Note: Check federal, state, and local regulations for the most up-to-date information.



Herbivorous birds and fish may be able to limit the establishment and growth of S. aloides in the Great Lakes basin. Veen et al. (2013) found that grazing by a variety of vertebrate aquatic herbivores reduced the biomass growth of S. aloides by 60% and resulted in decreased survival over 16 weeks. S. aloides is also vulnerable to fungi such as Fusarium roseum (Cook and Urmi-Konig 1983), but use of any pathogenic control should be cautiously employed in order to minimize non-target effects.


Despite being less efficient, removal by hand in the Trent River, Ontario was found to be initially as effective as chemical treatments. However, difficulty in detecting S. aloides in dense macrophyte communities and turbid water reduce the efficacy of hand removal (Anonymous 2014 in Snyder et al. 2016). Shade-cloth enclosures designed to prevent sunlight were utilized on three populations of S. aloides in Ontario. After two months, all water soldiers plants covered by the enclosures were deceased (Ontario’s Invading Species Awareness Program 2016). Other physical control methods, such as mechanical harvesting, have not been conclusively evaluated (Snyder et al. 2016).


Several studies investigating the efficacy of diquat revealed that at least 16 hours of 370 ug L-1 was required to achieve a complete collapse of plants without any regeneration over the following six weeks. However, the effectiveness of diquat is limited in deep, fast-flowing, or turbid water (Snyder et al. 2016). In order to minimize non-target impacts, herbicide treatments should be conducted in Fall (September and October) when water soldiers remain actively growing and other native aquatic plants have gone dormant (MNRF 2016).

Intensified agricultural practices and anthropomorphic stressors over the last half century have contributed to the decline of S. aloides in parts of Europe (Smolders et al. 2003; Abeli et al. 2014). Smolders et al. (2003) determined that the decline of S. aloides is mainly due to increased sulphate reduction rates, which can lead to sulphide toxicity, iron deficiencies, and increased internal eutrophication due to mobilization of phosphate. Additionally, increased competition from free-floating plants and increased ammonium concentrations also have contributed to its decline. Sites in Italy where S. aloides had been extirpated were characterized by high inorganic nitrogen concentrations and low CO2 concentrations (Abeli et al. 2014). Therefore, eutrophication events that are seen in areas like Green Bay and the Western Basin of Lake Erie may affect S. aloides if it were to become established in these areas.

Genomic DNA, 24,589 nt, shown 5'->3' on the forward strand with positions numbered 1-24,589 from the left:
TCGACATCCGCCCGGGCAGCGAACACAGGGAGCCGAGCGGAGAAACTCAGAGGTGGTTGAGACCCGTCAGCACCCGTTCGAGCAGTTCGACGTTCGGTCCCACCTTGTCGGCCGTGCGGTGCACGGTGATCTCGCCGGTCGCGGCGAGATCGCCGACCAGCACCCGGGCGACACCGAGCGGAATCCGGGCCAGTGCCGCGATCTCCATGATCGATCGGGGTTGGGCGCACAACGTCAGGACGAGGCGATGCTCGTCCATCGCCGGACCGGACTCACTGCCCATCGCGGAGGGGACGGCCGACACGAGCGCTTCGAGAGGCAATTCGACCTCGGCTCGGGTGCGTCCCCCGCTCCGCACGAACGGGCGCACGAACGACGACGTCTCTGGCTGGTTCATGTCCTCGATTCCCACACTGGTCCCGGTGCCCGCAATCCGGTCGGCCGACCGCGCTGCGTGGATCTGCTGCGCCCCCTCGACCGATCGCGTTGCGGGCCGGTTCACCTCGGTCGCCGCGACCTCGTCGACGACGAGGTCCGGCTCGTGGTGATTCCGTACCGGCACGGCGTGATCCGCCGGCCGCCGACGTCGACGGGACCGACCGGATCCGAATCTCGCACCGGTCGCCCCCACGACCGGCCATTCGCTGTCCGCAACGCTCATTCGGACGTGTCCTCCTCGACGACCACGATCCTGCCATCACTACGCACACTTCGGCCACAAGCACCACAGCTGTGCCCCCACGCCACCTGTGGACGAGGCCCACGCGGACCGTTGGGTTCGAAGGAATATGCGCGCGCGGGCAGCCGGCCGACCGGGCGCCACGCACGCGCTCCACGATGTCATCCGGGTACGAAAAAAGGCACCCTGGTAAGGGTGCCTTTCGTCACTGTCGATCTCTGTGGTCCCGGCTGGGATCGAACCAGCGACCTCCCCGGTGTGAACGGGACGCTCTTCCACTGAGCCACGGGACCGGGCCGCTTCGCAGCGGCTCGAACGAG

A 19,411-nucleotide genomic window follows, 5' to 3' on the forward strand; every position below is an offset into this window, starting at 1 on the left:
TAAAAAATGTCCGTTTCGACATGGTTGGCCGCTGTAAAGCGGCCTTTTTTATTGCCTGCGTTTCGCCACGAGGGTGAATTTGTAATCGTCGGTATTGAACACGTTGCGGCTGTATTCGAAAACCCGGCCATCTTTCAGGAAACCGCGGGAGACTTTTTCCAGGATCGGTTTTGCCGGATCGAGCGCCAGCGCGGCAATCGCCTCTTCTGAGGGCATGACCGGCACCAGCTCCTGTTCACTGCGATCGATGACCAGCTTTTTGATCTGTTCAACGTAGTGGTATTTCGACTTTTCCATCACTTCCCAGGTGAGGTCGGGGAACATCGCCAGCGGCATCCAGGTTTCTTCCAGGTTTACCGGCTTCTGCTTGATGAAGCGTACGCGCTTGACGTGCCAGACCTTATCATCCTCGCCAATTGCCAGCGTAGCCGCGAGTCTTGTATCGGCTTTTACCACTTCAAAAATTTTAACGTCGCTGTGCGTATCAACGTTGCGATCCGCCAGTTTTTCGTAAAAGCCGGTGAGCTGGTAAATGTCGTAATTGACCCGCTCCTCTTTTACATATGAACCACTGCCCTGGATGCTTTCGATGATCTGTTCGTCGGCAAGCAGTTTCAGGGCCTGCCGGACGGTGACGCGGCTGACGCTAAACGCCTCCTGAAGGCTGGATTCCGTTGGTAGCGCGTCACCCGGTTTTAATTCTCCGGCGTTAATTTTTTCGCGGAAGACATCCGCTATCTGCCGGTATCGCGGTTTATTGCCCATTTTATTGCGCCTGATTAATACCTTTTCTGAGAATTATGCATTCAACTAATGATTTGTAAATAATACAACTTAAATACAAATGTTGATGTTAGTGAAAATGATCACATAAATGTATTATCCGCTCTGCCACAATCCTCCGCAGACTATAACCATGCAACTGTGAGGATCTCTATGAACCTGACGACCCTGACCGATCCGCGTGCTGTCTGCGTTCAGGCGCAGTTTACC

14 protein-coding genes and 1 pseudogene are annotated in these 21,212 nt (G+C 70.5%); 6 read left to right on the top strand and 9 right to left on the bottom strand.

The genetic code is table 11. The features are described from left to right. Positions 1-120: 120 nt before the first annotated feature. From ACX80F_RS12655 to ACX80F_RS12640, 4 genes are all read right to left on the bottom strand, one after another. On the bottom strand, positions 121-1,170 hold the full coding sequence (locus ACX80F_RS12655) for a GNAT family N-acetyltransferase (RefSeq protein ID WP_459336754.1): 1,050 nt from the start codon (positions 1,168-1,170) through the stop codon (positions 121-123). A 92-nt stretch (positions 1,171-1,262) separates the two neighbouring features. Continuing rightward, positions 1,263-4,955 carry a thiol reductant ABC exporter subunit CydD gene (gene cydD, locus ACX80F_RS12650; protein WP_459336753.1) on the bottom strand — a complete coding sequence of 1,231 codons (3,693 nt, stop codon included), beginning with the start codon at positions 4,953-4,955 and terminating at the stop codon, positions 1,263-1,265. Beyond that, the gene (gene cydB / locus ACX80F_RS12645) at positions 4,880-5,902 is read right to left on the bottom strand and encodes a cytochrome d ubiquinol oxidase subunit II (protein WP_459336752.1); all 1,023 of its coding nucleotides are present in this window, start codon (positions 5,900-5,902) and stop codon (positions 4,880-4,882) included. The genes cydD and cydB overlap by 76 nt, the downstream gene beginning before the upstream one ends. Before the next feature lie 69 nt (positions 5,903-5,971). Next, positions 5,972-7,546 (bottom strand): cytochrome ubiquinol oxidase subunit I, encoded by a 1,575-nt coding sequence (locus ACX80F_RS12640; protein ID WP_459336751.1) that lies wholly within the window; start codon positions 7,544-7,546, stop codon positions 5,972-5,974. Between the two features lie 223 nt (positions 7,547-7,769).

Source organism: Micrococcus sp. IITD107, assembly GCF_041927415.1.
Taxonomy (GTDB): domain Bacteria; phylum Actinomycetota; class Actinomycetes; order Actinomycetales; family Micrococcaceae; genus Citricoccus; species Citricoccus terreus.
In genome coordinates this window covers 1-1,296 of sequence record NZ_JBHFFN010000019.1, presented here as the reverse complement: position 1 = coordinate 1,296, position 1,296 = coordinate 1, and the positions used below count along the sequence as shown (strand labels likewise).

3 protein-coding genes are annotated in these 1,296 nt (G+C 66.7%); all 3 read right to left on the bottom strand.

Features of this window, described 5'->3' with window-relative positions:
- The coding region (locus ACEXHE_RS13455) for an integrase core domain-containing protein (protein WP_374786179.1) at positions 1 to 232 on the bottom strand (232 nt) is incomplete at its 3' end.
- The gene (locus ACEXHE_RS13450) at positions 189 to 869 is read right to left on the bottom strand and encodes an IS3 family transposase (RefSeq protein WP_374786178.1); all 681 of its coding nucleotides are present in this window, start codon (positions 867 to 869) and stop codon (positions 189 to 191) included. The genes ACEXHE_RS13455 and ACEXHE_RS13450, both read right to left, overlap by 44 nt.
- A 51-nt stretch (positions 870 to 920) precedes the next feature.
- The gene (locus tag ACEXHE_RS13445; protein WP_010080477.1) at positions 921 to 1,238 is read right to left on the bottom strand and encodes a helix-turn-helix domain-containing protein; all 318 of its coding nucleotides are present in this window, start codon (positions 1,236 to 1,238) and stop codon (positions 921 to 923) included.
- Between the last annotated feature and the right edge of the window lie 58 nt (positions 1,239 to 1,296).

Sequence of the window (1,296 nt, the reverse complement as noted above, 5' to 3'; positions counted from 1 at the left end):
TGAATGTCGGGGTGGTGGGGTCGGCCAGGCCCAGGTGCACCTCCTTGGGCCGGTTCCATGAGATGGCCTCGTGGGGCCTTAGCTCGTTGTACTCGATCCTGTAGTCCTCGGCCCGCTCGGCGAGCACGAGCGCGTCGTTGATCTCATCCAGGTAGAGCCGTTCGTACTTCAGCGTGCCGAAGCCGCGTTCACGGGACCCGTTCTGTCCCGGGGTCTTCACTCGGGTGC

Note: Check state and local regulations for the most up-to-date information regarding permits for pesticide/herbicide/piscicide/insecticide use.

References (click for full reference list)

Author: Fusaro, A., A. Davidson, K. Alame, M. Gappy, E. Baker, G. Nunez, J. Larson, W. Conard, and P. Alsip

Contributing Agencies:

Revision Date: 5/11/2017

Citation for this information:
Fusaro, A., A. Davidson, K. Alame, M. Gappy, E. Baker, G. Nunez, J. Larson, W. Conard, and P. Alsip, 2023, Stratiotes aloides L.: U.S. Geological Survey, Nonindigenous Aquatic Species Database, Gainesville, FL, and NOAA Great Lakes Aquatic Nonindigenous Species Information System, Ann Arbor, MI,, Revision Date: 5/11/2017, Access Date: 10/4/2023

This information is preliminary or provisional and is subject to revision. It is being provided to meet the need for timely best science. The information has not received final approval by the U.S. Geological Survey (USGS) and is provided on the condition that neither the USGS nor the U.S. Government shall be held liable for any damages resulting from the authorized or unauthorized use of the information.